Sunday P.M.

(Postmarked March 4th, 1918)

My dear Brother:-

Ransom has gone at his chores and the children are out with him so guess it’s a pretty good time for me to write letters. I received your letter yesterday and Ruth received your card also, you may be sure she was delighted with hers. I don’t need to tell you whether I was or not.

The weather has been pretty uncertain so far this month but on the whole pretty “Marchy”. Well, I only hope we get all our March NOW and not have it all through the next two months. I’m going to send for some garden seeds tonight — think it’s about time I was getting my tomato seeds in. I WANT a good garden this year but it’s a lot easier to plan than to carry out.

I went to Argyle last night to a Grange play. Mr. and Mrs. Ballard came down and stayed with the children so we only took Donald with us. It was real good for home talent, but half the fun of seeing such plays is in knowing the people who take part. They had a crowded house and were going to dance afterwards but we didn’t wait for that part of it. I didn’t care for the orchestra they had any way — if that had been good I’d like to have heard the music.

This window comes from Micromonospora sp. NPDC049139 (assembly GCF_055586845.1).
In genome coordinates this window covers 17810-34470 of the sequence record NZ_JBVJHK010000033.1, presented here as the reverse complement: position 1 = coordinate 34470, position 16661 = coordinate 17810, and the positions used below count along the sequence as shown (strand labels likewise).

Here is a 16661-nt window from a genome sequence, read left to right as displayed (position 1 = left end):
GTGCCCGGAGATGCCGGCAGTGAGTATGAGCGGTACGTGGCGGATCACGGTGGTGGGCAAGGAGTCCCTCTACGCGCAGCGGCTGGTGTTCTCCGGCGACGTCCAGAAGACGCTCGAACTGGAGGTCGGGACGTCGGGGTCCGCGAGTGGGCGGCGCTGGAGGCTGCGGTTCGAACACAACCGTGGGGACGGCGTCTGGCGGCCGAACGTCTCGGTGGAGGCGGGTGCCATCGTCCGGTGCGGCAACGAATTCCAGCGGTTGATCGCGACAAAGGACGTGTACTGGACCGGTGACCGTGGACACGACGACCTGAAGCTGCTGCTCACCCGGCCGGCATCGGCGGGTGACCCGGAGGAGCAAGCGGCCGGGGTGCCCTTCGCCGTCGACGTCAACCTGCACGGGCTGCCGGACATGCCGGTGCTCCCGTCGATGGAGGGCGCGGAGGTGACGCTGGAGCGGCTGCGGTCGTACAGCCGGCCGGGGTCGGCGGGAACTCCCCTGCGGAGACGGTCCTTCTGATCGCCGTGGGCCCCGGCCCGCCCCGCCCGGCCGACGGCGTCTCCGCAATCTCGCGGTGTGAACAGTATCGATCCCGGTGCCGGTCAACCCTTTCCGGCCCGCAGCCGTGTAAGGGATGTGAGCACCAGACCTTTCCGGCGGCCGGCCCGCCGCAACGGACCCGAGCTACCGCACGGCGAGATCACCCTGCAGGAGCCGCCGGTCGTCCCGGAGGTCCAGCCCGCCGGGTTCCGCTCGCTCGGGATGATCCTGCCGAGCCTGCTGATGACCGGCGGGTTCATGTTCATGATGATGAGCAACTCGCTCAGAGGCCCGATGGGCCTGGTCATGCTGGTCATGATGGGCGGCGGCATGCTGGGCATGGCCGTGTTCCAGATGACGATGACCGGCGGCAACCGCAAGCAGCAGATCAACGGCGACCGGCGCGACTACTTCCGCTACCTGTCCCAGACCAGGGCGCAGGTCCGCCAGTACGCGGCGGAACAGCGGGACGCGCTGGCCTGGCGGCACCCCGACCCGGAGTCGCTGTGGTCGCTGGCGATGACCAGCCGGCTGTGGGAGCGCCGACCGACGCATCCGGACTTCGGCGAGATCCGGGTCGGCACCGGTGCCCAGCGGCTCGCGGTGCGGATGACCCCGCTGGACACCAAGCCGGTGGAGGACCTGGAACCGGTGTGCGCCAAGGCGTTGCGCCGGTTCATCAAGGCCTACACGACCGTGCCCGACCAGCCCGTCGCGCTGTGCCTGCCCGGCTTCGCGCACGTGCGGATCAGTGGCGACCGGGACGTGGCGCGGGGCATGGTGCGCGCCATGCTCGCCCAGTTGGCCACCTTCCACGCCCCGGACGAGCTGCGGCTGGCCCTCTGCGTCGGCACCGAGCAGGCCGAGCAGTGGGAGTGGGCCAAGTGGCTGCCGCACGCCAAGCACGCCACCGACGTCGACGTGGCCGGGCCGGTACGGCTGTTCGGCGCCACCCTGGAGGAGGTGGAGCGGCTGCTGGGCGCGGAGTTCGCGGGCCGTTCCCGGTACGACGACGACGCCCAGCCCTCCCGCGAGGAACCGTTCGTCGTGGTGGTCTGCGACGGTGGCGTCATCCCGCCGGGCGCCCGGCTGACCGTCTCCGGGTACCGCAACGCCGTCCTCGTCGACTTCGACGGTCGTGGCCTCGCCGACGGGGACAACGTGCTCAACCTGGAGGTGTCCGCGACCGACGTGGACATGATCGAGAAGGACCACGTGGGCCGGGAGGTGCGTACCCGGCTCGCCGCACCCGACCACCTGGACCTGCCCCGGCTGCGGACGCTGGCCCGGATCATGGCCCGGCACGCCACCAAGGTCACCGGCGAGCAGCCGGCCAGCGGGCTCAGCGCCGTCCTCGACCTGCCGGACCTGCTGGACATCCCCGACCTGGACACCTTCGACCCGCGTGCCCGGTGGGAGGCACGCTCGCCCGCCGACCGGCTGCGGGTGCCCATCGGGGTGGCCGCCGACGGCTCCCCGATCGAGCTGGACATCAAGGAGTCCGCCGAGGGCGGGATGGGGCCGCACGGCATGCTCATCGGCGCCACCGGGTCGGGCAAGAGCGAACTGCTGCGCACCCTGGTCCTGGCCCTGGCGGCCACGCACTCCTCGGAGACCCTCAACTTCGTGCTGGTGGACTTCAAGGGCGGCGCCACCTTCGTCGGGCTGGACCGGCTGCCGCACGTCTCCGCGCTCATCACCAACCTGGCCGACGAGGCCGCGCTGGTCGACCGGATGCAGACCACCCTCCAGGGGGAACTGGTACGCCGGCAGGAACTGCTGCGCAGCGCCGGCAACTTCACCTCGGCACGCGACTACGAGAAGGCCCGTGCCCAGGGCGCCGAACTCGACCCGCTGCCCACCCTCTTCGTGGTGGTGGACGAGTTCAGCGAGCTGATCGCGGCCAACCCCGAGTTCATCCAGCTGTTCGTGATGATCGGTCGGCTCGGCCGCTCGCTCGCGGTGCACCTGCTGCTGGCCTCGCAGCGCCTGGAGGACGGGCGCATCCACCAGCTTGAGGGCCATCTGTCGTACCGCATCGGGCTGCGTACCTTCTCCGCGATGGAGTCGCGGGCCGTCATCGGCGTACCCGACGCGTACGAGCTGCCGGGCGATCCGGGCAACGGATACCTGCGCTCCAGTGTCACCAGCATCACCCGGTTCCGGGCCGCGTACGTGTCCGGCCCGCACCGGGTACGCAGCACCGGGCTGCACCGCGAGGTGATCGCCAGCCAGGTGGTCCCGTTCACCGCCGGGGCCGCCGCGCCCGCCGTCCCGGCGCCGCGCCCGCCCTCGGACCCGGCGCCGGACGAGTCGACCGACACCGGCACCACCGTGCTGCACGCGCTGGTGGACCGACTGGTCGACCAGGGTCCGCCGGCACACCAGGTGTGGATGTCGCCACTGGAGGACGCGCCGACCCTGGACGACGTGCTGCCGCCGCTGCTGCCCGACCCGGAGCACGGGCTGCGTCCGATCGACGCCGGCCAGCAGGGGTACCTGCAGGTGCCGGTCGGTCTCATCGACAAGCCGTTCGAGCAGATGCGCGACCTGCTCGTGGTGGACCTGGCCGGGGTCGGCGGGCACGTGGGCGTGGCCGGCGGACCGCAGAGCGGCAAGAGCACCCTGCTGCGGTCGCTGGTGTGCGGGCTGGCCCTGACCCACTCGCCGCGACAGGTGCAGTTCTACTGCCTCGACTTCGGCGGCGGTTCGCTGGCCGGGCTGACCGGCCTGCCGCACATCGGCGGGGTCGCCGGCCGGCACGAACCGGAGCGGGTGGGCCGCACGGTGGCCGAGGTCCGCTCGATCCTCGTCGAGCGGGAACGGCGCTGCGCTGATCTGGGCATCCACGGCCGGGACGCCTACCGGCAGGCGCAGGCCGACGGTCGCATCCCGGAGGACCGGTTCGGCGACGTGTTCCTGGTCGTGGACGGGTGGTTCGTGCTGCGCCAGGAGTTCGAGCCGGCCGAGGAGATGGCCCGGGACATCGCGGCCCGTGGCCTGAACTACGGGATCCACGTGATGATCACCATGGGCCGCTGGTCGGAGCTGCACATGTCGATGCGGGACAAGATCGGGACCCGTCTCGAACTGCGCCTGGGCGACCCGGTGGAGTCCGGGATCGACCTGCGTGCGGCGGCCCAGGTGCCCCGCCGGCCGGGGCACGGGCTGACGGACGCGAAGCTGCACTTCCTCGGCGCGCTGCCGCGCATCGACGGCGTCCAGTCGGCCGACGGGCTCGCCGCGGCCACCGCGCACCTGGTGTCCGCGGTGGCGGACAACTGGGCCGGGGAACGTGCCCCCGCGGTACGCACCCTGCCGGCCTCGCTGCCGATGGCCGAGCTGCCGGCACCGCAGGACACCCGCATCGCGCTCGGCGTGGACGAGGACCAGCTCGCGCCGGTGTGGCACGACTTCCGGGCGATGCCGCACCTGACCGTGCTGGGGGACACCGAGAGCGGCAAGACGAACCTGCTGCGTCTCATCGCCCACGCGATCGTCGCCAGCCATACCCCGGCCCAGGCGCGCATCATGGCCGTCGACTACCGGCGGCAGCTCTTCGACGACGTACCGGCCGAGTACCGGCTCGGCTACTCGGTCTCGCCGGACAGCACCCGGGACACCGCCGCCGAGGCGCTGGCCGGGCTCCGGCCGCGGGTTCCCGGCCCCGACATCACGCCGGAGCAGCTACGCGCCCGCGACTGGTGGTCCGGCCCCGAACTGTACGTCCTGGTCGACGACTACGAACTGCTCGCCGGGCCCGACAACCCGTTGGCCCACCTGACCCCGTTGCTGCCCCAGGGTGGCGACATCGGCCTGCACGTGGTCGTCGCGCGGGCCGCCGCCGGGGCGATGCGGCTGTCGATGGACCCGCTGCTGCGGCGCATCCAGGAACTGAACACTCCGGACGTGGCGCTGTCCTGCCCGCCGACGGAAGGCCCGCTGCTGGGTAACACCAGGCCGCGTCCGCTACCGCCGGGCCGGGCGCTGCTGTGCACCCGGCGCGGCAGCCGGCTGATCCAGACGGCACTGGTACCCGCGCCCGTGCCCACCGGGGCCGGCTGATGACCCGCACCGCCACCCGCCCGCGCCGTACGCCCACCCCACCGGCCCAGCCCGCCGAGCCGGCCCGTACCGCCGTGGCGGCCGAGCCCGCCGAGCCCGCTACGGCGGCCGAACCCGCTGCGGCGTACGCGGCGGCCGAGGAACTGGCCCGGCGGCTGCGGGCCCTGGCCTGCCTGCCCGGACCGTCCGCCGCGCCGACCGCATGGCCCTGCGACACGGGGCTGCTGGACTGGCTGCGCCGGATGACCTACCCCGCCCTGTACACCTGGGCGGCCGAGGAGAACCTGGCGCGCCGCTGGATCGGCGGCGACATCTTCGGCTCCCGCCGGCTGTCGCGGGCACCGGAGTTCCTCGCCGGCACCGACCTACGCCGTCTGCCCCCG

It seems as though this has been a long, long winter although in some ways the time seems to fly. But I’ll be glad when I can go out doors again. I have seen in the papers that the gov’t is thinking of sending factory girls into the country to do the house work so as to release the farm women for out door work. I think I’d like it for a while any way — perhaps better that the town girls would. Well just you wait till the roads get suitable for our “Tinkerrery” and I’ll GO SOME. If you stay down there all summer you are in for a visitation. Ransom says “if Myron stays there all summer that means another trip to Ayer” — I said “yes, for ME”.

Bessie tells me that Ed will have a man and a half this summer. Fred Vilmore all the time and Clayton Pollock half-time. I presume he’ll have no trouble keeping them busy but it will mean quite a little work for Bessie.

I hear that Mildred Fowler is to be married the 14th of this month to a son of Wm. Martin of Slyboro. Quite an old pair. Millie must be around 17 and he is 22. Doesn’t it make you feel like an old bach?

I ought to write Aunt Jennie a letter tonight so I think I’d better close this. I’m so glad you found that college and A.T.O friend down there and I can just imagine how it made HIM feel to see YOU there. What WOULDN’T it have meant to you to have found some like that when you first got there. Well good night until next time.


Note: Aunt Jennie Slocum was Minnie’s mother’s sister-in-law. She was married to Horatio Slocum the brother of Minnie’s mother, Mary Louise Slocum.